Last modified: 2005-08-11 by phil nelson
Keywords: rules for displaying flag | law |
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I noticed when I lived in Europe, Italy to be precise (in the beautiful city of Bergamo) that flag display is much more rare than here in the US, where flags are displayed abundantly and in every conceivable fashion.
Germans in general seem to be afraid to display their flag, still because of the trauma of WW II. Moreover, a German waving his flag in the Netherlands could get lynched (so to speak), and I think that if he would do that in France, local people wouldn't be very happy about it either. I cannot remember I ever saw a German flag at a German home.
In Norway, flags are raised literally for every occasion, including birthdays, Christmas and Easter. And on their national holiday (17th of May), it is the only thing you can see. The reason for this is that Norway is still a 'young' state, that is, it still wants to confirm itself as an independent state, and hasn't had problems like Germany has.
In the middle, you can find countries like for example Belgium, the Netherlands and France, where flags are displayed occasionally, like on national holidays, but not too often. You know that something special is going on if the flags are displayed at homes.
Mind you that ethnic minorities practically everywhere result in
prohibitions of flag display. More than fifty years ago, waving the Flemish lion could be a dangerous thing to do in Belgium, and could wreck your career etc... Nowadays that
flag has been adopted as the official flag of the Flemish community and
Flemish region, as Belgium started dealing with the Flemish question in a more
mature way. I expect/hope the same thing to happen in Transylvania some day...
Filip Van Leanen, 02 October 1995
This doesn't explain why Iceland, Sweden and Denmark are also national flag crazy. In Iceland the smallest hut is likely to fly the flag whilst in Sweden most of the street furniture appears to yellow and blue national colours - in fact this national pride even extends to the IKEA stores on British shopping complexes!
Maybe "and hasn't had problems like Germany has" is more
Max J. Hunt, 03 October 1995
I noticed when I lived in Europe, Italy to be precise (in the beautiful city of Bergamo) that flag display is much more rare than here in the US, where flags are displayed abundantly and in every conceivable fashion. A new trend has begun, flags of bright colors with artistic motifs of flowers, birthday cakes, or words of welcome. These hang on short poles near the doors of houses, and are not flown on poles or masts. They are mainly decorative, and have the role of festive banners.Alex Justice, 28 September 1995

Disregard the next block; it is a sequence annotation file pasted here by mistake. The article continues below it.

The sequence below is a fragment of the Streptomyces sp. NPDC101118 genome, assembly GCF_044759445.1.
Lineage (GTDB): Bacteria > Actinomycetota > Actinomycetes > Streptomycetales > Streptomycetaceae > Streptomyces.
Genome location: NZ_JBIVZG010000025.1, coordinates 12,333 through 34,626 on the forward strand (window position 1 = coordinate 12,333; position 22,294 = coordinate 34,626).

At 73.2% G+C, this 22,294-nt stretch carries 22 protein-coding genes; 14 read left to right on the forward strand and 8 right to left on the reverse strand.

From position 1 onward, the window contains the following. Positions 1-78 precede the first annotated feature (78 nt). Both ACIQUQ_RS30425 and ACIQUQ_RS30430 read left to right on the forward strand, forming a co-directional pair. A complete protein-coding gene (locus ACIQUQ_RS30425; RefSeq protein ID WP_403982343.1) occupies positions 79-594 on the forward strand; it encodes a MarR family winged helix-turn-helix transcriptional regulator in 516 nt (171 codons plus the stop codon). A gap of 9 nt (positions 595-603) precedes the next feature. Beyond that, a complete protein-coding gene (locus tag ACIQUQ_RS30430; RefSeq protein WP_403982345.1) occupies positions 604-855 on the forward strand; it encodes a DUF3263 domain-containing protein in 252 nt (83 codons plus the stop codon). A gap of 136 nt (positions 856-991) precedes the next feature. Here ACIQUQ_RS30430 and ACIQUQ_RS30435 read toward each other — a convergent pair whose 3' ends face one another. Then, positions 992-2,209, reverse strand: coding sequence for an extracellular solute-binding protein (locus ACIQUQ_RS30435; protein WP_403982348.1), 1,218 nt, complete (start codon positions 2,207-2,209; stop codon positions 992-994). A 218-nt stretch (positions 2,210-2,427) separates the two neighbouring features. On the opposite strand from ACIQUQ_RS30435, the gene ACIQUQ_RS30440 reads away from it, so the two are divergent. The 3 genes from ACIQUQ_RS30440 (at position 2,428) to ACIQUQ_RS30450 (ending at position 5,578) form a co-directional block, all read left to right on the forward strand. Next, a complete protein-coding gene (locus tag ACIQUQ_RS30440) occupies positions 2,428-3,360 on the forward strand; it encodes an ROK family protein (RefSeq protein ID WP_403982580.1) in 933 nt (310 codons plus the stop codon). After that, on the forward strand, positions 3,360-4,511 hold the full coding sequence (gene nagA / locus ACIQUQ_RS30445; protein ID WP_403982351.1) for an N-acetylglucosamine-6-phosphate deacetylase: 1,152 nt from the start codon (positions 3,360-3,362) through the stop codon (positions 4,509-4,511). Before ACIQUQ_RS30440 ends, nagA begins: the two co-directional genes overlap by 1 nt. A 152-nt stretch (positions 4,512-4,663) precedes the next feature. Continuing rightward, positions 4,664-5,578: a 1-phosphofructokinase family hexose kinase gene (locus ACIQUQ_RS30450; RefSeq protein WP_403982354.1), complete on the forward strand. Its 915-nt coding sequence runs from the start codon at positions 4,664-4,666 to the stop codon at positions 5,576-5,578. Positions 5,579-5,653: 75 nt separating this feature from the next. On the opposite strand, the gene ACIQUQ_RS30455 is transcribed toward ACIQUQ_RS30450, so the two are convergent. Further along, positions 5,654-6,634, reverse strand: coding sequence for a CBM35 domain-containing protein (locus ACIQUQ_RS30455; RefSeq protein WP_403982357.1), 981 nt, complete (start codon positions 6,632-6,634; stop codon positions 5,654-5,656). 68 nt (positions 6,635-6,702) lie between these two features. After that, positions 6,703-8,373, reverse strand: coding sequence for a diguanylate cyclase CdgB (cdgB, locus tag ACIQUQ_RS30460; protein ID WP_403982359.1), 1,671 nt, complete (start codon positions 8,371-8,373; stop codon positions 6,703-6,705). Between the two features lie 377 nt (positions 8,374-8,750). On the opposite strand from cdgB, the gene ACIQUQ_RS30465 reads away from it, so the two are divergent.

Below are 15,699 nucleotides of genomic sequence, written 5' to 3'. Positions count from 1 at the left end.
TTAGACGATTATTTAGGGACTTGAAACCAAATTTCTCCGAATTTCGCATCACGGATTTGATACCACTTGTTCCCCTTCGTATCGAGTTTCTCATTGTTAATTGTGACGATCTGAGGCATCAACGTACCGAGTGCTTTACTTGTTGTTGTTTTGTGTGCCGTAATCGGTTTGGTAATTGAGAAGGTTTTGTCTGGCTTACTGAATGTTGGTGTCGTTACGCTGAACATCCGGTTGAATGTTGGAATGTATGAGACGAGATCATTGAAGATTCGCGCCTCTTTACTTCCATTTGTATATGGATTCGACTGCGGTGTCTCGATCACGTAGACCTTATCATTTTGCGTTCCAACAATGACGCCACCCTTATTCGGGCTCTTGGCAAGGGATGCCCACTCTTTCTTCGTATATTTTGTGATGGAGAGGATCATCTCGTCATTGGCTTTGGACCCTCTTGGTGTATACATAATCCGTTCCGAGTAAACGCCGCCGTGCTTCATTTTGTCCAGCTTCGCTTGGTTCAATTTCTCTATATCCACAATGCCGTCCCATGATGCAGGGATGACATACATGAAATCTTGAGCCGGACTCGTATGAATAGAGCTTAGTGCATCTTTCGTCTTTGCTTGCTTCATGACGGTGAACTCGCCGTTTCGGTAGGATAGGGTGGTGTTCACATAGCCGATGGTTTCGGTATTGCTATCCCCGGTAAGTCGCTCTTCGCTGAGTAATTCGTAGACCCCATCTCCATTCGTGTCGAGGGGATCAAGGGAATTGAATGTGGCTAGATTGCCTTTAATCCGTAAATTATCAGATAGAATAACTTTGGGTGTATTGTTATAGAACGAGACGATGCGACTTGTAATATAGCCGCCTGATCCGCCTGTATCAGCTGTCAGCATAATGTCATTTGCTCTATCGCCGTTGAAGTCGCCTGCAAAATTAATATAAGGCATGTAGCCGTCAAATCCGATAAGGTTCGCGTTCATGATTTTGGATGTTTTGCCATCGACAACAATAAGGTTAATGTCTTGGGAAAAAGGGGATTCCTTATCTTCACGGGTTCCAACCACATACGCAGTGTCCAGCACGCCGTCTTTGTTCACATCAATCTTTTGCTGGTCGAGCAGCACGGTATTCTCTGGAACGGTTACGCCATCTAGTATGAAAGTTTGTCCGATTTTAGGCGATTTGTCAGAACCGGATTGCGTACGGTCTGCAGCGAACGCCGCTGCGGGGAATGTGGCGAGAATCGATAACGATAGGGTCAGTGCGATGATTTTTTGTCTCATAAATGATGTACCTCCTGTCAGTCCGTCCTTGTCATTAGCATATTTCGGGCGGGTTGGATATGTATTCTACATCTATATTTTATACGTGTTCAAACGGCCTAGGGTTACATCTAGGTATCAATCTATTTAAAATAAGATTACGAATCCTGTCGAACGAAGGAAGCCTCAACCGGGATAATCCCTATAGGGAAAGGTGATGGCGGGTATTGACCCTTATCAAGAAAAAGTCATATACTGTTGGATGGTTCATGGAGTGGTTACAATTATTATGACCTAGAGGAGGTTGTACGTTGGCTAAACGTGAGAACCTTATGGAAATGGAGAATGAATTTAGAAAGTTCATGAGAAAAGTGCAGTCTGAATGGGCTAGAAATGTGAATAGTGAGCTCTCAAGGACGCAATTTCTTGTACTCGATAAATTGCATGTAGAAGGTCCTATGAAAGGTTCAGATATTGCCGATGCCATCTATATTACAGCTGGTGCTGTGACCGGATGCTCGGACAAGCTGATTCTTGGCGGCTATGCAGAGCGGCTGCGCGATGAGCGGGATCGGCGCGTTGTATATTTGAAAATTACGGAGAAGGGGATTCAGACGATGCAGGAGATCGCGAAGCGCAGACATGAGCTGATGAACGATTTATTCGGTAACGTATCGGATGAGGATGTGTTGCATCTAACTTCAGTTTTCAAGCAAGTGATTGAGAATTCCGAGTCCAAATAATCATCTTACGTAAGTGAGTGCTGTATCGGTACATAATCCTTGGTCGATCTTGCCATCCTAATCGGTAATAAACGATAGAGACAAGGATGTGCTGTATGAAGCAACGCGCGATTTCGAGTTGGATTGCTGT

New Zealand's a young country too, which might
explain it, but I don't think I could picture our Town Hall, railway station
or other major public buildings without national and city flags waving from
them. And many larger businesses fly bioth their corporate flag and the
national flag. The Town hall during festivals or other important events tends
to fly several different flags (from different, equal flagpoles, of course) -
the city and national flags, plus those of several other countries (usually
the U.K., Scotland - this city was settled by Scots - USA, Canada
and Australia). Dunedin also goes in for street banners
a lot, so on a windy day, there's a lot of fabric in the air!
James Dignan, 3 October 1995
The city of Raleigh, North
Carolina, in the U.S., passed a law a few years ago
prohibiting the flying of any flags other than those of the U.S., North
Carolina, and the city (whose flag is similar to that of Peru
but with the city arms in the white part). Apparently this was done to prevent
one neo-Nazi from flying a Nazi flag at his house.
Some religious groups and businesses objected because it also prevented them
from flying their church or business-logo flags, and I believe that an
adjustment was made, at least for the religious groups.
Bruce Tindall, 28 September 1995
I thought the US Supreme Court ruled that no banning of this type was
permissible. The very famous case of the (extremely small) Nazi party in Chicago which obtained, after long struggle and much
public debate, the right to march in a suburb mainly inhabited by people of
Jewish extraction and religion. The debate over this issue continues in US
society. Technically, the Nazi flag is not banned here as in Germany,
and many people believe that to ignore the manifestation of symbols is better
than suppressing them. This is not to say that the evil of the philosophy
should be ignored, or the revision of history many here would like to
Alex Justice, 28 September 1995
How does one fold a fringed American flag? Is the
procedure the same, or does it change because of the fringe?
Ed Haynes, 22 October 1999
The question of folding a fringed flag, requires the asking of the question: "Why is it being folded?" Normally a fringed flag is displayed permanently attached to an indoor or parade staff. For storage the flag is rolled up on the staff and cased.
If for some reason you are storing an unstaffed flag, yes fold it has you
Nathan Bliss, 22 October 1999
We fold fringed flags only for storage prior to sale, repair or cleaning. They are folded into rectangles and either boxed or poly bagged.
There is no reason to fold one into the traditional triangle, instead they should be furled, tied to the pole with the cord and tassels and then cased.
The triangle fold was invented for the easy handling of the large garrison
flags on US Army Posts in the 1890's. It then spread to the other services and
eventually to civilian use largely through the activities of patriotic service
clubs and later the Boy and Girl scouts. It was originally a practical
solution to the problem of how to handle large flags, later symbolism and
traditions were attached to the activity.
James J. Ferrigan III, 22 October 1999